Sample size determination

In this study, a total of 432 adults living with CNCDs were included in the final analysis. This sample size was determined using the single proportion population formula by Cochran (1977): n= [z² p (1-p)]/d². The sample size was estimated based on 50% (0.5) prevalence estimates of CNCDs in Ghana as used by Osei et al. in their 2021 study [25].

Data collection and instrument

Structured interviewer-administered questionnaires were used in collecting data from respondents who met the eligibility criteria. Even though the data were collected at the hospital, the interviews were conducted at locations where others could not listen to the responses to the questions. The data collection instrument utilized consisted of two sections with the first section gathering respondents’ socio-demographic characteristics and the second section gathering data on respondents’ HRQoL [see Additional File 2]. The study adopted the EQ-5D-5L protocol from EuroQol to measure the HRQoL of patients. The questionnaire was mainly administered in English although a proportion was administered in the Ghanaian language (Ewe) local to the study setting. To ensure that the use of the local language did not affect the quality of data collected, the training organised for assistants also focused on interpretations of the instrument in the language to ensure that the right questions were asked. Before the main data collection, the instrument was pre-tested among 50 CNCD patients in the Volta Regional Hospital in the Volta Region of Ghana. The pre-testing helped to fine-tune the choices of words to use in the interpretation of the instrument in the local language.

Study variables

Outcome variable

HRQoL was the main outcome variable in this study. This was measured using the EQ-5D-5L protocol from EuroQol. The protocol measured five different dimensions of an individual’s health to posit the overall HRQoL. These dimensions included “Mobility”, “Self-care”, “Usual Activities”, “Pain/Discomfort”, and “Anxiety/Depression”. Each dimension, hence, had five levels of responses which measured respondents’ state or functionality across the dimensions. The responses according to the levels were “No problem”, “Slight problem”, “Moderate problem”, “Severe problem”, and “Extreme problem/Unable to do”. The validity and reliability of the EQ-5D-5L protocol are adequately established in other studies [26,27,28,29].

Explanatory variables

Age, sex, marital status, education, religion, ethnicity, diagnosed CNCD, diagnosis duration, comorbidity status, specific comorbidities, recommended behavioural/lifestyle changes: physical activity, dietary changes, smoke cessation, and alcohol intake moderation were the explanatory variables used for this study [see Additional File 3]. These variables were selected based on their relevance to the study and as found by other studies [25, 30].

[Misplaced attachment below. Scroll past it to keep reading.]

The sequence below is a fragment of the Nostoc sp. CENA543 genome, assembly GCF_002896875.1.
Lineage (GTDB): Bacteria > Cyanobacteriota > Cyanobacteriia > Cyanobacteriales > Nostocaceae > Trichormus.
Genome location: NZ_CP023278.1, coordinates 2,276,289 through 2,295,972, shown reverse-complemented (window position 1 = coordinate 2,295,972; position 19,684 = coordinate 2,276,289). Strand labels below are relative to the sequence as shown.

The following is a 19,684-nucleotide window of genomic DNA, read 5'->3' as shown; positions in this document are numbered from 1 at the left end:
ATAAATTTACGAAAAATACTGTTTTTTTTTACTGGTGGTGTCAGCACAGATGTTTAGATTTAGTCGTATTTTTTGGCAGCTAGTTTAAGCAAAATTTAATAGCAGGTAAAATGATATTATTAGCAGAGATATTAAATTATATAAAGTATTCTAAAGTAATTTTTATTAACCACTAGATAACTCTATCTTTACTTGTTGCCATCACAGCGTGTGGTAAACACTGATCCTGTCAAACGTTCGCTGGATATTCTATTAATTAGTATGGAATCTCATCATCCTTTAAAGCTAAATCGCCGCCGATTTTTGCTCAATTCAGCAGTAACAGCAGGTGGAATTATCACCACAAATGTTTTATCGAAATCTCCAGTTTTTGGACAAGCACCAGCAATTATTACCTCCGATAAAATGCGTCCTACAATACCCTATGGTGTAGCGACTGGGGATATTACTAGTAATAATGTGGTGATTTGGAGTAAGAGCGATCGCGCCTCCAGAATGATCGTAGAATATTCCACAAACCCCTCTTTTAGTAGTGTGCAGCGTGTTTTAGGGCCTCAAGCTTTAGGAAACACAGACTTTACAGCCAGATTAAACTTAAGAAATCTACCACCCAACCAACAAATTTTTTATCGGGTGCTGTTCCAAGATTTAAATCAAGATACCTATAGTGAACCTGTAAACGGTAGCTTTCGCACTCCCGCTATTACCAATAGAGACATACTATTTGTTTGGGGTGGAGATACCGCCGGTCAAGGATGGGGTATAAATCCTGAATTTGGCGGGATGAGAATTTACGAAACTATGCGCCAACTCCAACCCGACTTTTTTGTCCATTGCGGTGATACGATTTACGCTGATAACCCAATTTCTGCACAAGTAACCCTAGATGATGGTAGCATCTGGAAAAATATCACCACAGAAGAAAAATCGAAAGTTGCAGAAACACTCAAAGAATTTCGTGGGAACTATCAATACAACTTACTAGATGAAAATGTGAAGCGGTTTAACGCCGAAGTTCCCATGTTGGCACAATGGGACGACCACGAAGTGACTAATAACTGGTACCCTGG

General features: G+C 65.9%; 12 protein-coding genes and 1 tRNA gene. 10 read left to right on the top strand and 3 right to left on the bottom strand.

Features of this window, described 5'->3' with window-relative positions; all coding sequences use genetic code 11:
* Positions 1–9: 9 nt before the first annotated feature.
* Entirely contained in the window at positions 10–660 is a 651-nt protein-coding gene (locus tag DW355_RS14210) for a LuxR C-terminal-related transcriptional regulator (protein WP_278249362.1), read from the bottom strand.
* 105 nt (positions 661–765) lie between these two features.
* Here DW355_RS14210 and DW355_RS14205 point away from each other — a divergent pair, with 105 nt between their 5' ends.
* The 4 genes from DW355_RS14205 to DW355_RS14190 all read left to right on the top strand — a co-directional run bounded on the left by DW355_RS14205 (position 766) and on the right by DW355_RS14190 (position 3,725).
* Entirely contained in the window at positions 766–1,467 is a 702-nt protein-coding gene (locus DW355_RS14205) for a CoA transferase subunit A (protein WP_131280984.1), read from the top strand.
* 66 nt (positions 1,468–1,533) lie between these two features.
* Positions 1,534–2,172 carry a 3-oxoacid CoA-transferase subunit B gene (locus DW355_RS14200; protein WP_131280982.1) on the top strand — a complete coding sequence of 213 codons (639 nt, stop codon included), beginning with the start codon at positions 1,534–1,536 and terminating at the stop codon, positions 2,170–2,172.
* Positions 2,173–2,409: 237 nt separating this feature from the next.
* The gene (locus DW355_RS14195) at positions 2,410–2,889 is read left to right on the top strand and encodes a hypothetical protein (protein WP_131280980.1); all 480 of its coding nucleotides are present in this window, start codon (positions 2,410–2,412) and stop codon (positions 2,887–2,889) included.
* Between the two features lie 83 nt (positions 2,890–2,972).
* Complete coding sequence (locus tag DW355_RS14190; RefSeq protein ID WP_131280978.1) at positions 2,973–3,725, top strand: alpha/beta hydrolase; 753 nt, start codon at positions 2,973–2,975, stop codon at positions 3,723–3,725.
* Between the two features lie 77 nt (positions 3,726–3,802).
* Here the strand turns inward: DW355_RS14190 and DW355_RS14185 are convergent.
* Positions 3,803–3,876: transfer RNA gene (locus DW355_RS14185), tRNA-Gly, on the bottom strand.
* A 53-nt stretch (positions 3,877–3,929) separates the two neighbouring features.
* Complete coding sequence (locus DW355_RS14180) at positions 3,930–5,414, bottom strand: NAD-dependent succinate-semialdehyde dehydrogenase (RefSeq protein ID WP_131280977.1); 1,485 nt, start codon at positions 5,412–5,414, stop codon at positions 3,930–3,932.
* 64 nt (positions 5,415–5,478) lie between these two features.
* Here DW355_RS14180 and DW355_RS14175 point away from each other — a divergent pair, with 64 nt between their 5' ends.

Statistical analyses

Data analyses were done using Stata software version 17.0 (Stata Corporation, College Station, TX, USA). We adopted the Ugandan EQ-5D-5 L value set to compute the HRQoL index for this study [31]. Descriptive summary statistics were estimated for socio-demographic variables and EQ-5D-5L dimensions. As the EQ-5D-5L index was non-normally distributed, the differences between the index and explanatory variables were computed using the median, lower and upper quartiles. A Kruskal-Wallis test was performed to establish statistical significance between explanatory variables and the outcome variable. A quantile regression was performed to estimate the effect of the explanatory variables on the HRQoL index of respondents. A p-value of 0.05 or less was considered statistically significant in this study. Variables that showed significance (p < 0.05) in the bivariate quantile regression analysis were included in the multivariable quantile regression model in which statistical significance was considered at p < 0.05.


Socio-demographic characteristics of the patients

Table 1 presents the background characteristics of thepatients. The mean age of patients was 59 years with a standard deviation of 11.31. About 48% were 60 years and above, and 52.5%, were females. Additionally, 69.7% of the study patients were married whereas 40.7% had a tertiary-level education. A total of 83.3% reported being Christians and 54.4% reported being Ewes. Amongst the five CNCDs of interest in this study, 43.5% of the total study population reported being diagnosed with hypertension. However, the results showed that 40.7% of the study respondents also reported living with the various conditions for a minimum of a year and a maximum of five years while only 38.7% of the study population reported living with at least one comorbidity. Furthermore, 99.1% of the study respondents reported being on behavioural and lifestyle treatment with 84.7%, 92.7%, and 16.5% respondents reporting being recommended dietary changes, physical exercise/activity, and alcohol intake cessation, respectively.

Table 1 Socio-demographic characteristics of respondents

Summary statistics of respondents’ HRQoL index using median, lower and upper quartiles

Table 2 below provides the summary statistics of the five dimensions of the EQ-5D-5 L utilizing the medians of each dimension as well as the lower and upper quartiles to illustrate the distribution of the respondents’ health-related quality of life index.

Table 2 Summary statistics of the EQ-5D-5 L using median, lower and upper quartiles

Distribution of levels of perceived problems based on EQ-5D-5L dimension

Table 3 presents the distribution of levels of the perceived problem by respondents based on the dimensions of the EQ-5D-5L. It was found that the majority of respondents reported having “slight problem” and “moderate problem” across the five dimensions. The “anxiety/depression” and “usual activities” saw 2.3% and 1.8% of respondents reporting extreme problems.

Table 3 Distribution across EQ-5D-5L dimensions